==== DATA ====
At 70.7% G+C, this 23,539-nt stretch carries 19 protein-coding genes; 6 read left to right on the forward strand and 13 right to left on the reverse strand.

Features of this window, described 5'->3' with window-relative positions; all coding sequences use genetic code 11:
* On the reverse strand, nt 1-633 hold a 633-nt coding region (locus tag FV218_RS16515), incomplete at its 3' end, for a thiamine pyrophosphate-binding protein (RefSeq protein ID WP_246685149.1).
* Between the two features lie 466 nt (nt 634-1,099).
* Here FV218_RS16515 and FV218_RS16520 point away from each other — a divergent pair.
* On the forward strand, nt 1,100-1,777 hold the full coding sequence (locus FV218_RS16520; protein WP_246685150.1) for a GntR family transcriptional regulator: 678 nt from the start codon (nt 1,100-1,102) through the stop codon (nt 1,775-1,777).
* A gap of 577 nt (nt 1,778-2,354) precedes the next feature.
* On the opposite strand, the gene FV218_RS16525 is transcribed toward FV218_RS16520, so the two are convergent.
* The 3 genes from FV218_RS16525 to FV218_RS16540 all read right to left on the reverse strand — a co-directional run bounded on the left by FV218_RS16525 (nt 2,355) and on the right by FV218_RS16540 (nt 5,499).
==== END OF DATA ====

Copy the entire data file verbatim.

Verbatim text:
At 70.7% G+C, this 23,539-nt stretch carries 19 protein-coding genes; 6 read left to right on the forward strand and 13 right to left on the reverse strand.

Features of this window, described 5'->3' with window-relative positions; all coding sequences use genetic code 11:
* On the reverse strand, nt 1-633 hold a 633-nt coding region (locus tag FV218_RS16515), incomplete at its 3' end, for a thiamine pyrophosphate-binding protein (RefSeq protein ID WP_246685149.1).
* Between the two features lie 466 nt (nt 634-1,099).
* Here FV218_RS16515 and FV218_RS16520 point away from each other — a divergent pair.
* On the forward strand, nt 1,100-1,777 hold the full coding sequence (locus FV218_RS16520; protein WP_246685150.1) for a GntR family transcriptional regulator: 678 nt from the start codon (nt 1,100-1,102) through the stop codon (nt 1,775-1,777).
* A gap of 577 nt (nt 1,778-2,354) precedes the next feature.
* On the opposite strand, the gene FV218_RS16525 is transcribed toward FV218_RS16520, so the two are convergent.
* The 3 genes from FV218_RS16525 to FV218_RS16540 all read right to left on the reverse strand — a co-directional run bounded on the left by FV218_RS16525 (nt 2,355) and on the right by FV218_RS16540 (nt 5,499).